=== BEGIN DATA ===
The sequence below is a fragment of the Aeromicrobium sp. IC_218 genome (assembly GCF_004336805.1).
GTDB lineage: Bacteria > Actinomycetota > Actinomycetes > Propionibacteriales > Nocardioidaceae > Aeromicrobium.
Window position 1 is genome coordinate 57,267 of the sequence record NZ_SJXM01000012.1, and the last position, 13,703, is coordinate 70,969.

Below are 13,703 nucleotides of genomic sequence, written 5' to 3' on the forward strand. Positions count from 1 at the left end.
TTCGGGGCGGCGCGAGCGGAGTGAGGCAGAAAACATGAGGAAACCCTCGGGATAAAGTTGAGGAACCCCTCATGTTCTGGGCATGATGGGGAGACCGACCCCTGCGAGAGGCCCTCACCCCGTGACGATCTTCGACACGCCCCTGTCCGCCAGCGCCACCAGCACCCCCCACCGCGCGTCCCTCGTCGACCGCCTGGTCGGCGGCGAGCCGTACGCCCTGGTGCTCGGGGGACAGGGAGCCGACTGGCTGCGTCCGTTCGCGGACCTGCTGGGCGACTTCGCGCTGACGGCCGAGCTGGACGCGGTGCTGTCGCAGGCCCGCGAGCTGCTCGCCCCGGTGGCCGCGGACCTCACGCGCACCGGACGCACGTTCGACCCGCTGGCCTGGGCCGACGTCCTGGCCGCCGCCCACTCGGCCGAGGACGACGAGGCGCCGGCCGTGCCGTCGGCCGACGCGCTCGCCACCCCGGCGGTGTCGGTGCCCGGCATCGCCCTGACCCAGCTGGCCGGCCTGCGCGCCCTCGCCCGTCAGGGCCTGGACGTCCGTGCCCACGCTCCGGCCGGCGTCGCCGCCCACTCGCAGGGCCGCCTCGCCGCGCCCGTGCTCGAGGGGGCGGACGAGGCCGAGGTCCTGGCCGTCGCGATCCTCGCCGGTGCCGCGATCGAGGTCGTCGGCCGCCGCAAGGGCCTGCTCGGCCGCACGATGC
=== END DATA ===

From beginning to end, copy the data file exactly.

The sequence below is a fragment of the Aeromicrobium sp. IC_218 genome (assembly GCF_004336805.1).
GTDB lineage: Bacteria > Actinomycetota > Actinomycetes > Propionibacteriales > Nocardioidaceae > Aeromicrobium.
Window position 1 is genome coordinate 57,267 of the sequence record NZ_SJXM01000012.1, and the last position, 13,703, is coordinate 70,969.

Below are 13,703 nucleotides of genomic sequence, written 5' to 3' on the forward strand. Positions count from 1 at the left end.
TTCGGGGCGGCGCGAGCGGAGTGAGGCAGAAAACATGAGGAAACCCTCGGGATAAAGTTGAGGAACCCCTCATGTTCTGGGCATGATGGGGAGACCGACCCCTGCGAGAGGCCCTCACCCCGTGACGATCTTCGACACGCCCCTGTCCGCCAGCGCCACCAGCACCCCCCACCGCGCGTCCCTCGTCGACCGCCTGGTCGGCGGCGAGCCGTACGCCCTGGTGCTCGGGGGACAGGGAGCCGACTGGCTGCGTCCGTTCGCGGACCTGCTGGGCGACTTCGCGCTGACGGCCGAGCTGGACGCGGTGCTGTCGCAGGCCCGCGAGCTGCTCGCCCCGGTGGCCGCGGACCTCACGCGCACCGGACGCACGTTCGACCCGCTGGCCTGGGCCGACGTCCTGGCCGCCGCCCACTCGGCCGAGGACGACGAGGCGCCGGCCGTGCCGTCGGCCGACGCGCTCGCCACCCCGGCGGTGTCGGTGCCCGGCATCGCCCTGACCCAGCTGGCCGGCCTGCGCGCCCTCGCCCGTCAGGGCCTGGACGTCCGTGCCCACGCTCCGGCCGGCGTCGCCGCCCACTCGCAGGGCCGCCTCGCCGCGCCCGTGCTCGAGGGGGCGGACGAGGCCGAGGTCCTGGCCGTCGCGATCCTCGCCGGTGCCGCGATCGAGGTCGTCGGCCGCCGCAAGGGCCTGCTCGGCCGCACGATGC